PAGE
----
The number of patients waiting for longer than four hours in A&E for a bed has increased by 500 percent under the Tories, according to BBC analysis.
Around 473,453 people were forced to wait more than four hours for a bed after being admitted into accident and emergency departments in 2015-16.
The figure stood at 97,559 in 2010-11 when the Tories first got into office.
Those waiting 12 hours or more has also shot up from 72 in 2010-11 to 1,453 in 2015-16.
This dire situation has been caused by the NHS’s beds crisis spiralling out of control.
The number of general hospital beds in England has plummeted by 40,000 in the last 20 years.
There are now just over 100,000.
Britain has 2.7 hospital beds per 1,000 people, the second lowest number in Europe.
This is a serious danger to patient safety and lives.
Only last week sick children were moved long distances because paediatric intensive care units were running at capacity in London and Leicester. This crisis quickly spread across the whole of England.
This situation will only become worse if the Tories successfully push through their Sustainability and Transformation Plans (STP). This scheme, covering 44 “footprints” of England, would axe hundreds of hospital departments and services across the country.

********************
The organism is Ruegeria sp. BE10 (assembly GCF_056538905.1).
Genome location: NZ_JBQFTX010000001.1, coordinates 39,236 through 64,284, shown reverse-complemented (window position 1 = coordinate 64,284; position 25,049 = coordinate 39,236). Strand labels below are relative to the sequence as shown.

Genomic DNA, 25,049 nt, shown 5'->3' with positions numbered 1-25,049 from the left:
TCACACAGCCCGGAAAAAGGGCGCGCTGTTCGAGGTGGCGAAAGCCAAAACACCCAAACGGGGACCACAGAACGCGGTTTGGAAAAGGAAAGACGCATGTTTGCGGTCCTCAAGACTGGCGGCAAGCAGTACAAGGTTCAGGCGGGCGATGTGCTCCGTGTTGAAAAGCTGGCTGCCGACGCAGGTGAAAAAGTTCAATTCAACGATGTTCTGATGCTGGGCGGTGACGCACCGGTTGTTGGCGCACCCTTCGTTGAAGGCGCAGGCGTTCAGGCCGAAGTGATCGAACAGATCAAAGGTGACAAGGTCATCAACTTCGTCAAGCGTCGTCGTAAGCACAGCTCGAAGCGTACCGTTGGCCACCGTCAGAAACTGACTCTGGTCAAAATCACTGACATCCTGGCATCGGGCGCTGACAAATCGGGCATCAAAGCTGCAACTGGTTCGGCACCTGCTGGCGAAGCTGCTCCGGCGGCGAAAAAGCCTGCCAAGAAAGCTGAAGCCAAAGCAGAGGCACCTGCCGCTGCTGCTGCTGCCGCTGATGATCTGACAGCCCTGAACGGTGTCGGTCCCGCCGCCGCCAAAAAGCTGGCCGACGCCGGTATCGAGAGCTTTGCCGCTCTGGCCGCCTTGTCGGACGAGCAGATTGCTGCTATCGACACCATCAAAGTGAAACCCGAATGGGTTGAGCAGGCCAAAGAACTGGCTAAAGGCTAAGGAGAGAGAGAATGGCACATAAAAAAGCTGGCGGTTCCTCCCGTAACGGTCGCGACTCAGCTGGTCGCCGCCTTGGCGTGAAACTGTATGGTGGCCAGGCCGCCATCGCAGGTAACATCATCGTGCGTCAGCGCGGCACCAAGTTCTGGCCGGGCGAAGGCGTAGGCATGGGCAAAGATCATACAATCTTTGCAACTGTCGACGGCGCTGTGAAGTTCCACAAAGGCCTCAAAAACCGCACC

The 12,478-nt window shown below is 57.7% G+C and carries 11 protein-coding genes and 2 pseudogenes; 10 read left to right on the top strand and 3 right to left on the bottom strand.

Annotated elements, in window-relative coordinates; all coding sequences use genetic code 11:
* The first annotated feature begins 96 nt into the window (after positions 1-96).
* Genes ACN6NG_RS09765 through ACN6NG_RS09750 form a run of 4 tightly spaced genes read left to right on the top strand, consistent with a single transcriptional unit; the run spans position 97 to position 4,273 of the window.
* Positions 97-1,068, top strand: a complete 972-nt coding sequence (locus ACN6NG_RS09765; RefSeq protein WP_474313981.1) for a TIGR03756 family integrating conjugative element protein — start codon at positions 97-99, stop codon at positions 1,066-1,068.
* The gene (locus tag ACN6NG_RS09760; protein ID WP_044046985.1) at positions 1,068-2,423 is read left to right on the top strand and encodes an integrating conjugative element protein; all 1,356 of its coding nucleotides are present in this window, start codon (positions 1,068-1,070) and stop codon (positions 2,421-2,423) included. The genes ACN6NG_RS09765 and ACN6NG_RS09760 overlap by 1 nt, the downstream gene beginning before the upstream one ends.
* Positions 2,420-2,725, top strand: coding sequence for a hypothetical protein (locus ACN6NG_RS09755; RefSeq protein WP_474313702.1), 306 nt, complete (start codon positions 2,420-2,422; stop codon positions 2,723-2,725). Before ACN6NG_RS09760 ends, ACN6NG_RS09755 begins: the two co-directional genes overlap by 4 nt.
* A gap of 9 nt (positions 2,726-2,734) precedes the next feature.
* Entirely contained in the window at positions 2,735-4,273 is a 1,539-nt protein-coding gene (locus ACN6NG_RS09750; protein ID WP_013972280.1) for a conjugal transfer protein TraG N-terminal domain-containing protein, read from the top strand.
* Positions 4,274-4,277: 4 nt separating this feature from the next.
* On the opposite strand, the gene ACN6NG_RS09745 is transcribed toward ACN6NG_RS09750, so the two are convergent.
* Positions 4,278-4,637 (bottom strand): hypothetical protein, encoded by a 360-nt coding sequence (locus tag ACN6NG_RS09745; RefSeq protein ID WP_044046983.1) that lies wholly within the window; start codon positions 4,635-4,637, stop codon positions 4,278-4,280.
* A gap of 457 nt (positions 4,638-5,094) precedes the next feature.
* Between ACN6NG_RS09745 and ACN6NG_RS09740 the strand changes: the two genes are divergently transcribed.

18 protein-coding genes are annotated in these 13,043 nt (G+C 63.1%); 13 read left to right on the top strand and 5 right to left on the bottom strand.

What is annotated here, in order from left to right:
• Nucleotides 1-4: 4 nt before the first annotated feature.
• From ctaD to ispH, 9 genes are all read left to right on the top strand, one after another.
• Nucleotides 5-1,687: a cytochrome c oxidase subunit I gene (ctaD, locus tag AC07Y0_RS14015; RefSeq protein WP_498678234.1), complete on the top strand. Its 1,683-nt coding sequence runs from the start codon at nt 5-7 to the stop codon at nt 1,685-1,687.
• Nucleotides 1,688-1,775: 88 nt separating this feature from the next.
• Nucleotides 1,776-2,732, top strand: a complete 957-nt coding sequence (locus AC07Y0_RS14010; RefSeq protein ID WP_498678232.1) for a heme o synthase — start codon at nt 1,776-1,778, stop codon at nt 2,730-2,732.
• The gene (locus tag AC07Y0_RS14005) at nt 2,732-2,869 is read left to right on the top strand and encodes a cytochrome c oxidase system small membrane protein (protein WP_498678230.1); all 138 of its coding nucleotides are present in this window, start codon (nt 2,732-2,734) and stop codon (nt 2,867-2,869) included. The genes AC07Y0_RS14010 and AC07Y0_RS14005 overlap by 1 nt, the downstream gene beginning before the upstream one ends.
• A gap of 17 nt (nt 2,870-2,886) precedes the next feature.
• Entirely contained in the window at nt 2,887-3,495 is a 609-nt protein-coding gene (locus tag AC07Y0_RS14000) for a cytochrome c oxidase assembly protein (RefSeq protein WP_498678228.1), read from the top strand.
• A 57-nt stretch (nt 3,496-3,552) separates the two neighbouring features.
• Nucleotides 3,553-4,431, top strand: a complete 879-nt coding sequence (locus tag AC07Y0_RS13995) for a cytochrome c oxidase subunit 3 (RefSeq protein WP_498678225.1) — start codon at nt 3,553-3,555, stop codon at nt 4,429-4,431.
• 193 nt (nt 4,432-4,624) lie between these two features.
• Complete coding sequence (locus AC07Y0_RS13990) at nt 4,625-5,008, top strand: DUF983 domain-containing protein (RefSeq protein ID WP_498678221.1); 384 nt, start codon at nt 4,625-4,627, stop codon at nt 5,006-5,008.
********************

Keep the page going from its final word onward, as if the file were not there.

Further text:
But the Tories’ plans have also sparked resistance.
Health campaigners were this week set to lobby the Inner North East London health scrutiny committee, which brings together councillors across the local area.
Hammersmith and Fulham and Ealing Labour councils in west London have already refused to sign off on the plans. This can be a major roadblock to them getting through—more councils need to do the same.
Health Campaigns Together have also called a national demonstration in defence of the NHS for 4 March, which the Unite union has backed. Other unions and the Labour Party should support and build the demo.
Sure Start centre cuts
The number of closures of Sure Start children’s centres has increased each year since 2010.
The centres are intended to provide help and information for children of poorer parents before they start school.
None closed six years ago. But 12 closed in 2011, 27 in 2012, 33 in 2013 and 85 in 2014, statistics show.
In 2015 a shocking 156 closed their doors. There are just over 3,200 left.
The government’s austerity project has seen councils, including Labour-run ones, cut or privatise children’s services.